Lymphangioleiomyomatosis (LAM) is a rare fatal cystic lung disease due to bi-allelic inactivating mutations in tuberous sclerosis complex (TSC1/TSC2) genes coding for suppressors of the mechanistic target of rapamycin complex 1 (mTORC1). The origin of LAM cells is still unknown. Here, we profile a LAM lung compared to an age- and sex-matched healthy control lung as a hypothesis-generating approach to identify cell subtypes that are specific to LAM. Our single-cell RNA sequencing (scRNA-seq) analysis reveals novel mesenchymal and transitional alveolar epithelial states unique to LAM lung. This analysis identifies a mesenchymal cell hub coordinating the LAM disease phenotype. Mesenchymal-restricted deletion of Tsc2 in the mouse lung produces a mTORC1-driven pulmonary phenotype, with a progressive disruption of alveolar structure, a decline in pulmonary function, increase of rapamycin-sensitive expression of WNT ligands, and profound female-specific changes in mesenchymal and epithelial lung cell gene expression. Genetic inactivation of WNT signaling reverses age-dependent changes of mTORC1-driven lung phenotype, but WNT activation alone in lung mesenchyme is not sufficient for the development of mouse LAM-like phenotype. The alterations in gene expression are driven by distinctive crosstalk between mesenchymal and epithelial subsets of cells observed in mesenchymal Tsc2-deficient lungs. This study identifies sex- and age-specific gene changes in the mTORC1-activated lung mesenchyme and establishes the importance of the WNT signaling pathway in the mTORC1-driven lung phenotype.
Lung function is controlled by complex interactions between a wide variety of cell types. Defects in this well-orchestrated cellular crosstalk can result in impairment of lung function and a variety of pulmonary pathologies. A subgroup of lung diseases is sex/gender- and age-dependent such as pulmonary arterial hypertension which occurs disproportionately in women1. Gender also affects the susceptibility and severity of some lung diseases1. The rare genetic disease pulmonary lymphangioleiomyomatosis (LAM) occurs almost exclusively in women of childbearing age due to loss of function of the tumor suppressor gene tuberous sclerosis complex 2 (TSC2), a negative regulator of the mechanistic target of rapamycin complex 1 (mTORC1)2,3. Nearly all reported symptomatic LAM cases are in women4, and pregnancy exacerbates LAM5. The study of the monogenic disease LAM may uncover links between female-specific lung pathologies and the activation of the mTORC1, a key controller of cell growth, metabolism, and aging with a well-established role in cancer and stem cell biology6,7.
LAM is a disease characterized by cystic airspace enlargement, focal proliferative nests of smooth-muscle-like cells, and progressive pulmonary function decline, often requiring lung transplantation4. LAM can arise sporadically or from somatic mutations with bi-allelic TSC1 or TSC2 gene inactivation in LAM associated with the Tuberous Sclerosis Complex3,8. After an outstanding collaboration between clinicians, scientists, and patients, Sirolimus (rapamycin) was shown to halt the progression of LAM symptoms in a subset of LAM patients and is now the only FDA-approved drug for the treatment of LAM4,9. Although beneficial, in many LAM patients sirolimus (or close analogs named rapalogs) are not curative, and after cessation of therapy, the disease progresses10,11. Also, some LAM patients are intolerant of, or unresponsive to, rapalogs4,12. In contrast to lung cancers, where most tumors are discrete masses surrounded by normal lung parenchyma, wide-spread cystic lung changes are observed in LAM. It is not well understood how a subset of TSC1/2-null cells drives the observed pathological changes throughout the whole LAM lung. A major limitation in defining critical signaling mechanisms in LAM and in identifying new therapeutics has been the lack of a relevant genetic animal model. Homozygous Tsc1−/− and Tsc2−/− mice are embryonic lethal and spontaneous tumors in heterozygous Tsc1+/− and Tsc2+/− mice are mainly kidney cystadenomas and liver hemangiomas13. The spontaneous occurrence of lung tumors in heterozygous Tsc1+/− and Tsc2+/− mice, or in Eker rats with a naturally occurring Tsc2 mutation, is extremely rare and occurs without major changes of lung parenchyma and only in very aged animals13.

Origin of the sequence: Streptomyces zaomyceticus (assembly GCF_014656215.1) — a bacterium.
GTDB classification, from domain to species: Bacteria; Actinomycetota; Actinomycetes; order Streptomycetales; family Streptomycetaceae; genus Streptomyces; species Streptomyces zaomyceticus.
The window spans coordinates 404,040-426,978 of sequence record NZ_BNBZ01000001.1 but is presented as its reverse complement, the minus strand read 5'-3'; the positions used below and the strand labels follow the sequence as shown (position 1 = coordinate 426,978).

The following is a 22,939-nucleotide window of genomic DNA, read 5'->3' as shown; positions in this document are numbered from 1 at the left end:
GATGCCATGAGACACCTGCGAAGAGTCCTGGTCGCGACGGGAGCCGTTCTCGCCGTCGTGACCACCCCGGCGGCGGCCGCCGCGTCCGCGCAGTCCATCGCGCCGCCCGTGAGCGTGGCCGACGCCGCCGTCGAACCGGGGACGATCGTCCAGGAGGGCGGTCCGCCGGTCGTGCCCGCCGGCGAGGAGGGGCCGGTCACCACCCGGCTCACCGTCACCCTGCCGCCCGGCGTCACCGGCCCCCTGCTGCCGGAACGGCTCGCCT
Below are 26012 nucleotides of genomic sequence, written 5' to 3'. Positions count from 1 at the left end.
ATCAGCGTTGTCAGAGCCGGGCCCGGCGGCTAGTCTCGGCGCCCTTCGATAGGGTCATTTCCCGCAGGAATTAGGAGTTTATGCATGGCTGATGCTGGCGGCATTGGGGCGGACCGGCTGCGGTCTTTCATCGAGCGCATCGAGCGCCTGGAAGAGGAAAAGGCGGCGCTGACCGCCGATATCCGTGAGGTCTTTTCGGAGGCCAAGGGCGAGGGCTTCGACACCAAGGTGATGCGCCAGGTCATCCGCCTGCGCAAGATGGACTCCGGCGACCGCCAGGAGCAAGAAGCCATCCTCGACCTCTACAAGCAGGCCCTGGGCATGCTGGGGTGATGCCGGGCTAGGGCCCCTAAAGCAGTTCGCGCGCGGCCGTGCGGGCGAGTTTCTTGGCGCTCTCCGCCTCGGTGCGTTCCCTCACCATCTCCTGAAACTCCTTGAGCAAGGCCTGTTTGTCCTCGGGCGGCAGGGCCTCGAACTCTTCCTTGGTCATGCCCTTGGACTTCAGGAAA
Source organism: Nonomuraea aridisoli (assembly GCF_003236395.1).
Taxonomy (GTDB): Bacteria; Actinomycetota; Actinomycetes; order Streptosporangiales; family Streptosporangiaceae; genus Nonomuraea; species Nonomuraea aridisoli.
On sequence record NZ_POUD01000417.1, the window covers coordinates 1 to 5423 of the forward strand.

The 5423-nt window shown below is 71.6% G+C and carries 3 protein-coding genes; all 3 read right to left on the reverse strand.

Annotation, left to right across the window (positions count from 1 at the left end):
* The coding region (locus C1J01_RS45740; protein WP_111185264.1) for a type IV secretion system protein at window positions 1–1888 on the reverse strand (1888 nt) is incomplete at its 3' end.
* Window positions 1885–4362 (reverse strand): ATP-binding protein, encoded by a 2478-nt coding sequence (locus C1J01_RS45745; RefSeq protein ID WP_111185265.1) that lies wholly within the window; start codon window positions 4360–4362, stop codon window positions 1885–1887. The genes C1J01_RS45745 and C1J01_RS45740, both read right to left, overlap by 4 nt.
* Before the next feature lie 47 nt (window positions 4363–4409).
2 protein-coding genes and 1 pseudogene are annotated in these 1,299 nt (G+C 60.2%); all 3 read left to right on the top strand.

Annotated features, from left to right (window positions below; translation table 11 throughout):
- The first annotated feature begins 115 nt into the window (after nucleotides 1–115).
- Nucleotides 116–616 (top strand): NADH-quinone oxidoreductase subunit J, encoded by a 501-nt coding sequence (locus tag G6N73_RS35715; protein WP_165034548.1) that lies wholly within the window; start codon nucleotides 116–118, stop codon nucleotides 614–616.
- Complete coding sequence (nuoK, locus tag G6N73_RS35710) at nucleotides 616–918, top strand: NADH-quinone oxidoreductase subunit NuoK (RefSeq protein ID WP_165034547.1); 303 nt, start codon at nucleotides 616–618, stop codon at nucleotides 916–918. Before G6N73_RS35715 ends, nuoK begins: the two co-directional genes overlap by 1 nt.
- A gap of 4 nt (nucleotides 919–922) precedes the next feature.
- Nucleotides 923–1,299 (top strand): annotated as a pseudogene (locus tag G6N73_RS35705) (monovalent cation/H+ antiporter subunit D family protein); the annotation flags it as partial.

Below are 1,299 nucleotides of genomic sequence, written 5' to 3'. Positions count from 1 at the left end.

To address these challenges and to generate a hypothesis about the cell of origin of LAM, we perform single-cell RNA sequencing (scRNA-seq) of a LAM lung and compare this with an age-and sex-matched normal human lung. Our analysis identifies a unique LAM lung cell cluster and novel mesenchymal and alveolar epithelium transitional cell states in LAM lung. To elucidate the role of the abnormal lung mesenchyme, we generate a mTORC1 gain-of-function mouse model by deleting Tsc2 specifically in lung mesenchyme progenitor cells. mTORC1 activation in lung mesenchyme induces upregulation of select WNT ligands only in females and produces a significant decline in lung function and pathological structural changes in lung parenchyma that is exacerbated by pregnancies. Our study demonstrates that a lung alveolar mesenchymal hub of cells coordinates novel cellular crosstalk for the development of a LAM-like phenotype. Importantly, the upregulation of WNT signaling alone in the lung mesenchyme is not sufficient for the development of LAM-like changes, but genetic ablation of WNT signaling in lung mesenchyme prevents age-dependent airspace enlargement in the mTORC1 gain-of-function mouse model. Thus, our study demonstrates a critical role for Tsc2-dependent mTORC1 and WNT signaling pathways in the regulation of the lung structure and function.
LAM lung contains transitional mesenchymal and alveolar epithelial cell states